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Saturday, September 06, 2008

Deconstructing “Tories hammer Professor Dion on ‘car pool’ confusion”

In what is surely a sign of things to come, the Conservative Party today issued their first negative attack of the federal election campaign.

In my post, “Tories hammer Professor Dion on ‘car pool’ confusion,” Conservative MP Pierre Poilievre pounces on a comment made by Liberal leader Stephane Dion that seems to suggest that the “out-of-touch” professor – Quebec-based professor -- doesn’t know what carpooling is:

“‘What is a car pool?’ he asked organizers, who enlightened him. ‘Oh that’s good. I’m never alone in my car.’”  (Saskatoon StarPhoenix, August 25, 2008)

In response to this attack, the self-described “progressive immigrant with annoying views,” blogger Dr. Dawg, wrote “Sounds to me like Dion merely didn't know the English expression for covoiturage. Trust that little squirt Poilievre to make a smelly, steaming mountain out of a molehill.”

Dr. Dawg is no doubt right. Does anyone really think Dion, a man who named his dog Kyoto, doesn’t know what carpooling is?

This criticism by Dr. Dawg prompted me to take a closer look at this press release and what Poilievre is calling the “first gaffe of the Dion campaign.” Here’s my deconstruction:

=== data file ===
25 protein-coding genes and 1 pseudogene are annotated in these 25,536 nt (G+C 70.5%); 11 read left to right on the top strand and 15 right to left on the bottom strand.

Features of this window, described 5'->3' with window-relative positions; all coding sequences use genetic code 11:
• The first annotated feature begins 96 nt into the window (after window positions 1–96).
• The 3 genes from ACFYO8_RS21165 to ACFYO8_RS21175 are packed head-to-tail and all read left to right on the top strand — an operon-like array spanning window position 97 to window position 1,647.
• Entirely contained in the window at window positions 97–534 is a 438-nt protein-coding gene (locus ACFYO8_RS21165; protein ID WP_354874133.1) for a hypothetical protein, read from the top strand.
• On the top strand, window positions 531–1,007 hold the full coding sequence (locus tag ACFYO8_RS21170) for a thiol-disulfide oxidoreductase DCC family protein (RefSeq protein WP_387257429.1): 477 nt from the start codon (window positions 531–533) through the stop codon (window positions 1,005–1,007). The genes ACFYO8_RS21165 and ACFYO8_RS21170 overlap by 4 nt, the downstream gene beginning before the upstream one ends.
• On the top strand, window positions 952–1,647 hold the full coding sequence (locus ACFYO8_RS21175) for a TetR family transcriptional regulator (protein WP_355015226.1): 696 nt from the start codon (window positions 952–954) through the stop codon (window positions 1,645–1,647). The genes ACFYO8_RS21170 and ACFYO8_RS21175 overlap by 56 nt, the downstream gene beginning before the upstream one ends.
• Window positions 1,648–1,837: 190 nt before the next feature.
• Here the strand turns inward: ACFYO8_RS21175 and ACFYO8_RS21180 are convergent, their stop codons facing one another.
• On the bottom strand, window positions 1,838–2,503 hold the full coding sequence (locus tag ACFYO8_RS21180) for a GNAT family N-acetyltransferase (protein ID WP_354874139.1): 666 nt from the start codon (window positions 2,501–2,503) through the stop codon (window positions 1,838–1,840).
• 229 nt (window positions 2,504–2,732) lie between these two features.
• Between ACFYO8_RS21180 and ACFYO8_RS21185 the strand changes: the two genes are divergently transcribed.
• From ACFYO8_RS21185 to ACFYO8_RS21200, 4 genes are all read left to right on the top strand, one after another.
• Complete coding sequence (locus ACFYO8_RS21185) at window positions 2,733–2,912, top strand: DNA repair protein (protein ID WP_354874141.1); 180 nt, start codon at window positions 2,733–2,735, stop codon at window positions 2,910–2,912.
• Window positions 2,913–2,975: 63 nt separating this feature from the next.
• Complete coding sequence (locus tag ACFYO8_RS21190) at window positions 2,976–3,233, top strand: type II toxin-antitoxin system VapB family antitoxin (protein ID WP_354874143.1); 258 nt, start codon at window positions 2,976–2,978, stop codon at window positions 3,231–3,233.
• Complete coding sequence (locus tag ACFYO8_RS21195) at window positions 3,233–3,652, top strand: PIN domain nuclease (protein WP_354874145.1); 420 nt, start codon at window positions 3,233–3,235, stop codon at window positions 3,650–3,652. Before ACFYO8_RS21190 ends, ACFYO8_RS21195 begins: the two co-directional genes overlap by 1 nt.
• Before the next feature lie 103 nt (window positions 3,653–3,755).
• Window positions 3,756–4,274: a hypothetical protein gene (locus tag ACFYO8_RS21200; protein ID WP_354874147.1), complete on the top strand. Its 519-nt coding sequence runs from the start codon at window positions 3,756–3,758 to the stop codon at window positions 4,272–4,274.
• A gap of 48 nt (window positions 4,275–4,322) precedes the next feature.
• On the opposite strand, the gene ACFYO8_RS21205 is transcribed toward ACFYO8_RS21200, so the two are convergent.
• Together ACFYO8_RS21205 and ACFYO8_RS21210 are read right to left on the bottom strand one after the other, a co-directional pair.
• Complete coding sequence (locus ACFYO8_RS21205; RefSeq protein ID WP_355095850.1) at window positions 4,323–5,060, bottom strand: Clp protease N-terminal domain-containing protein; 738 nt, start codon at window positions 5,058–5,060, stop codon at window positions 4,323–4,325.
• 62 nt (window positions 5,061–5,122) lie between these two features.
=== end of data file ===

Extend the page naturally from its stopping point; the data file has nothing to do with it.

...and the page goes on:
First, if professors are “out-of-touch,” what does that say about former University of Calgary professor Stephen Harper?

Harper has only ever had a political and academic career, which might make him very qualified to govern, but it hardly puts him “in touch” with average Canadians. Harper was a Reform Party MP from 1993-1997; he worked with the National Citizens Coalition from 1997-2002; and, in 2002, he returned to conservative politics by beating Stockwell Day in the Canadian Alliance leadership campaign. And, of course, he was a guest lecturer at the University of Calgary.

That’s not exactly your typical working class resume.

Poilievre said “It is a long voyage from the top of Dion’s ivory tower to the day-to-day lives of real Canadians, but you would think he would at least make an effort. He loves talking about new carbon taxes and grand environmental theories, but when it comes to practical environmental solutions he doesn’t have a clue.”

The last time a left-of-centre contender for national office recommended a "practical environmental solution," he was mocked mercilessly by the right. Western Standard readers may recall Barack Obama’s suggestion that Americans monitor their tire pressure as a way to conserve fuel. John McCain’s attack team thought the idea was positively comical. Tire pressure – like carpooling, presumably – is not an answer to our energy crisis, or the global warming crisis, cried Republicans.